Nest characteristics can significantly affect specific behaviour of predators during nest depredation, such as relating to nest searching, manipulating and eating eggs. However, the effect of egg size and coloration on behaviour of avian predators rarely has been quantified. Since the European Black-billed Magpie Pica pica is regarded as an important nest predator in suburban areas, we studied the effect of different types of artificial ground nests — baited with chicken and quail eggs — on predation probability by magpie. In addition, to compare temporal changes in magpie predation, experimental clutches were installed at 39 active magpie nests in two breeding stages: incubation stage and stage of nestling feeding. In our experiment, magpies detected almost all artificial nests at both breeding stages. However in contrast to our prediction, nests were preferentially depredated at the first stage. This probably was due to the change of magpie foraging preference to invertebrates as a main food of nestlings. Furthermore, we found that predation rate did not differ between real and wax eggs, suggesting that magpies are not able to discriminate between them. Whereas quail eggs were carried away, chicken eggs were consumed in the nest where remnants of egg shell and egg content were left. Obviously, the possibility to immediately carry the egg away increases food attractiveness for magpies. Therefore, we conclude that chicken eggs are more suitable for identification of middle-sized avian predators than quail eggs.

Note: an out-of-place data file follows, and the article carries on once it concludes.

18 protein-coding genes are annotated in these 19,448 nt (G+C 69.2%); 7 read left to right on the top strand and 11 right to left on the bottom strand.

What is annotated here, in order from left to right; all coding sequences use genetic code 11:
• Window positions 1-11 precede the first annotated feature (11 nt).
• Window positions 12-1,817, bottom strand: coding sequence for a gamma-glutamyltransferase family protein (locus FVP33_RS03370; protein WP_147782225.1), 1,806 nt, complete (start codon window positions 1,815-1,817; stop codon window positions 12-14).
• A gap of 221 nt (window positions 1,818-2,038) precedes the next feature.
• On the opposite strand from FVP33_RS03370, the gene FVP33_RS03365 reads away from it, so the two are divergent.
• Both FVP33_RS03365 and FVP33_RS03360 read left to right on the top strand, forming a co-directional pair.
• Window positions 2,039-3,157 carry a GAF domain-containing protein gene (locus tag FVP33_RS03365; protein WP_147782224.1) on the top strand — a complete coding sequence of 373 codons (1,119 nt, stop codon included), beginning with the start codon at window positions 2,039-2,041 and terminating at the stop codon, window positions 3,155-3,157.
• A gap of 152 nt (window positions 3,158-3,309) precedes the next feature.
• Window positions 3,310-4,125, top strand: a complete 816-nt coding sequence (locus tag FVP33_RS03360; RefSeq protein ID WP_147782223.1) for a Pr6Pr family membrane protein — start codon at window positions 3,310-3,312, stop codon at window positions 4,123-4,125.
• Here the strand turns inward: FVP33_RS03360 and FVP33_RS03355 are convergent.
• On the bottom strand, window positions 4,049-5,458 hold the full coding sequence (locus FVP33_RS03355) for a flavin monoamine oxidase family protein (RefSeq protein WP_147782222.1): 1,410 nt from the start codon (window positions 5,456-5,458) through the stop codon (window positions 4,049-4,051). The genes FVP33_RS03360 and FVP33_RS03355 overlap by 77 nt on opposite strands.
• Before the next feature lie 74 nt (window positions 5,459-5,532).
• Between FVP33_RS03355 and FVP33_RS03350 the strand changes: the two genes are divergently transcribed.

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Vol. 47 • No. 1